With headstrong leaders on both sides and a long history of conflict, Brexit negotiations promise to be compelling viewing, writes Peter Moloney.
To move Kim Jong Un, writes Susan E. Reed, we must remember what he fears: threats to his regime.
Not talking about abortion, writes Carol Sanger, distorts the public debate, which influences the legislative process.
With his recent executive order rolling back Obama-era climate policy, writes Rich Barlow, Trump is looking like a national security wuss.
Our deeply divided nation needs more humanities, not less; more art, not less; and more attempts to understand ourselves and each other, writes David Tebaldi.
In 1980, GOP campaign manager William Casey saw Iran, however toxic, as potentially useful to his campaign, writes Garry Emmons. Did 2016 GOP campaign manager Paul Manafort see Russia the same way?
It's tempting to see the FBI's investigation of Trump's Russia ties as his Spygate, writes Steve Almond. But that doesn't capture the enormity of what's at stake.
It’s called Obamacare, writes Rich Barlow, and, by the way, it’s not exploding.
The ACA needs improvements, writes Lauren Stiller Rikleen, and Baker, a former health care CEO, may be the perfect leader.
If the Democrats really want to win in 2018, writes Miles Howard, it won’t be enough to protect the ACA. They must offer the American people something better.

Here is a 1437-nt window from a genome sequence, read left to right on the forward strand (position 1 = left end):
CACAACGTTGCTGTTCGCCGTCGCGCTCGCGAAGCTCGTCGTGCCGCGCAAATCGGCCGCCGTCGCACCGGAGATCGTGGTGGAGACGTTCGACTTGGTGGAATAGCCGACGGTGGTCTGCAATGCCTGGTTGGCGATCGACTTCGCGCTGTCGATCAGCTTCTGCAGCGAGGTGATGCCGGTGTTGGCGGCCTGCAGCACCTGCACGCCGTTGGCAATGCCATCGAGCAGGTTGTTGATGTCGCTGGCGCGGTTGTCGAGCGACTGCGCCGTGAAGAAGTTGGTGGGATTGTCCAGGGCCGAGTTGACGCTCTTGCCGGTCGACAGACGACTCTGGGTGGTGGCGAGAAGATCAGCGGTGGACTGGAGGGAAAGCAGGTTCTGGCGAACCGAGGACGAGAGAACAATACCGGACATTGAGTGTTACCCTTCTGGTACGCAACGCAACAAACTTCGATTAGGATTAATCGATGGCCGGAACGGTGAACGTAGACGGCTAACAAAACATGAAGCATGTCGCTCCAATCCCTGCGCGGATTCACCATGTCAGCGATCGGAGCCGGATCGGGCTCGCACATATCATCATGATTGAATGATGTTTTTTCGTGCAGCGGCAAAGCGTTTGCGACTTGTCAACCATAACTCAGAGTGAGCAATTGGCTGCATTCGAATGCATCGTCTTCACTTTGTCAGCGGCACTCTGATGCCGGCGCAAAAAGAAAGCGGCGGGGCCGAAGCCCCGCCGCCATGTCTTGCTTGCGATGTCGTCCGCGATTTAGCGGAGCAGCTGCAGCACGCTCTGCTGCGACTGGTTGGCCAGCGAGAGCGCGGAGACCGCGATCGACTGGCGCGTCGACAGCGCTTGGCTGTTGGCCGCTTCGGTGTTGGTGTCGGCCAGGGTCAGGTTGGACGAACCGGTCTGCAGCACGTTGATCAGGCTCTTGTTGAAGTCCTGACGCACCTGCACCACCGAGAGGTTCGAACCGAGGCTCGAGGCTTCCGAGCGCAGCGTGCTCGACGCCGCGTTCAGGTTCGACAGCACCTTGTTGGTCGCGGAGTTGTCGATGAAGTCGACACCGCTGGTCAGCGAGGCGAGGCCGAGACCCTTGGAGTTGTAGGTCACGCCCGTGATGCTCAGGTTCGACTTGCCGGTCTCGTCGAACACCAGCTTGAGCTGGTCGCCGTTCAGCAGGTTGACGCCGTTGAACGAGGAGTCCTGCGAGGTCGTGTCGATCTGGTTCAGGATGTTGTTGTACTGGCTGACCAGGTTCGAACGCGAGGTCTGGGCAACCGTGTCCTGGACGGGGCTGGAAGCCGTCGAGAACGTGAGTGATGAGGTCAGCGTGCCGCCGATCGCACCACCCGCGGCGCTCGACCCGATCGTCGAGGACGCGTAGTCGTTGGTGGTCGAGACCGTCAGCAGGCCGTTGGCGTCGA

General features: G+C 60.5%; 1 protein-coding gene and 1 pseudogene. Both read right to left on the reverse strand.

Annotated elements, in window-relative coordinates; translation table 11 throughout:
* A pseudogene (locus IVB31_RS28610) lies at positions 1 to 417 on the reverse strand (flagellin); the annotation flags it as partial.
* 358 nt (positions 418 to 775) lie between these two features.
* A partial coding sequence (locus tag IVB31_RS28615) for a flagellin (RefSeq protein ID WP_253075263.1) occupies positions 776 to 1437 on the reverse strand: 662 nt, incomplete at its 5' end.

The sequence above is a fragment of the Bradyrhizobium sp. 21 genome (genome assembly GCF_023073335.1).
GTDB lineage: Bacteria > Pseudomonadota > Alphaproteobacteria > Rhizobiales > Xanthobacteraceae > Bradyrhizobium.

As a forensic psychiatrist with expertise in violence risk assessment, writes Reena Kapoor, I can assure you that perfect system isn’t coming anytime soon, if ever.
Racial animus and economic inequity, writes Kevin C. Peterson, influence housing patterns and media coverage.
By mentioning Srebrenica, writes Susan E. Reed, President Erdogan undermines his proposal for a safe zone on the Turkey-Syria border.
Insinuating wrongdoing and going in search of the evidence to prove it wasn't a good or fair strategy against Hillary Clinton, writes Lisa Borders, and it's not one now.
Donald Trump represents the dregs of populism, writes Rich Barlow. And that may prove to be his undoing.
The Republican plan, writes Janna Malamud Smith, pits the lower-middle class and the poor against the very poor.
Trump is already familiar with McCarthy, writes Steve Almond. The president’s political mentor, the late attorney Roy Cohn, also happened to be McCarthy’s right-hand man and most loyal flunky.
The Safe Communities Act would keep state and local police out of immigration enforcement, writes Karen Pita Loor, allowing them to focus on enforcing Massachusetts criminal law.
The lesson for liberals seething at the president, writes Rich Barlow, is that there are more ways to skin a strongman than just venting rage.
Trump's executive order on historically black colleges and universities is largely symbolic, writes Kevin C. Peterson. Yet, it is a remarkable policy proposition for the African-American community.